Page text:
mediums of preaching and persuading others of the existence of a Soviet utopia or, insome cases, Soviet terror. Even romantic literature and pulp fiction, such as ClaudeAnet’s
L’Amour en Russie
, allowed writers to address their countrymen, bearing witnessto their encounters in the Soviet Union. Some intellectuals also made a speciality of their travel writing in the USSR. French authors Henri Barbusse and Fernand Grenier, for instance, returned to Russia frequently, each visit becoming an occasion for a new publication. As the peak of Western pilgrimage to the USSR was reached in the mid-1930s, with as many as 200 French intellectuals making the journey in 1935, sympatheticaccounts and travelogues prevailed.
As the historians Ludmila Stern and Marc Ferro argue, throughout the early 1930s,the West was far more receptive to favourable accounts of the USSR. Ferro has suggestedthat a ‘wall of denial’ was even established towards damaging information: « Durant lesannées trente, au vu des menaces que le nazisme faisait peser sur la démocratie,démocrats et socialistes d’Occident voulurent ignorer jusqu’à l’existence de cette terreur stalinienne. »
As this comment suggests, prevailing fears of Nazism dominated manyreaders’ reactions to works on the Soviet Union. Wary of Hitler and certain of the needfor an anti-fascist alliance with the USSR, some reviewers chose to extract only the positive remarks from French travelogues, while others launched brutal attacks on anyremotely unflattering report of the Soviet Experiment. Indeed, until about 1936, theinternational climate was receptive to the endorsement of Soviet policies. The peak of this support came in 1935 with three major events: the signing of the Franco-SovietTreaty of Mutual Assistance, the occasion of the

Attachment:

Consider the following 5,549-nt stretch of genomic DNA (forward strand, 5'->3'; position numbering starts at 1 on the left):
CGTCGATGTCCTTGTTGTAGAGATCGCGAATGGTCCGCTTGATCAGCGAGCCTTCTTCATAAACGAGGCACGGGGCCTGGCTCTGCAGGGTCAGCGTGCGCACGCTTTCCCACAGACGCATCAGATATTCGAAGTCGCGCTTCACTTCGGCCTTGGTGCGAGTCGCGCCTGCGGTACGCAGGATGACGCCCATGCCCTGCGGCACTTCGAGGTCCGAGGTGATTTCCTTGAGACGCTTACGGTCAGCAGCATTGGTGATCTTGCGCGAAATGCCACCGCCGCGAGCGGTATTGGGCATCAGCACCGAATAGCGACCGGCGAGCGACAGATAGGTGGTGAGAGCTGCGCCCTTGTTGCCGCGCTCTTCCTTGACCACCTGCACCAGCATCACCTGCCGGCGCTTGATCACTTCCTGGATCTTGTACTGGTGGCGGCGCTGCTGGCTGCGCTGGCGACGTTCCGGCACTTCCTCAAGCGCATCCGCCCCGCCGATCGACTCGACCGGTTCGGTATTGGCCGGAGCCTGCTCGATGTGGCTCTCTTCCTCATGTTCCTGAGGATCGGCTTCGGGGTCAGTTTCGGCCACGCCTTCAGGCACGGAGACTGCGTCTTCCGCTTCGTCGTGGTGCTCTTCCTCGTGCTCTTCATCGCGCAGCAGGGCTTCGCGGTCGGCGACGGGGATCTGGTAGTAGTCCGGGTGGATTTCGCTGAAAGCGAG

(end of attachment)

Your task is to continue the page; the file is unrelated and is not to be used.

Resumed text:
International Writers' Congress for the Defence of Culture
in Paris, and the development of the Popular Front. As noted by thecontemporary French intellectual Simone de Beauvoir in her autobiographical oeuvre,
La Force de l’âge
, the Franco-Soviet Treaty ushered in a new era in relations: “the barrier that separated the
from the communist and socialist workers suddenlycollapsed. Newspapers of all persuasions began publishing a profusion of benevolentreports of Moscow and the strength of the Red Army.”
At this time, when Hitler had
L’Occident devant la Révolution Soviétique
(Brussels, 1980), p. 99.
Simone de Beauvoir,
La Force de L’Âge
(Paris, 1960), p. 223.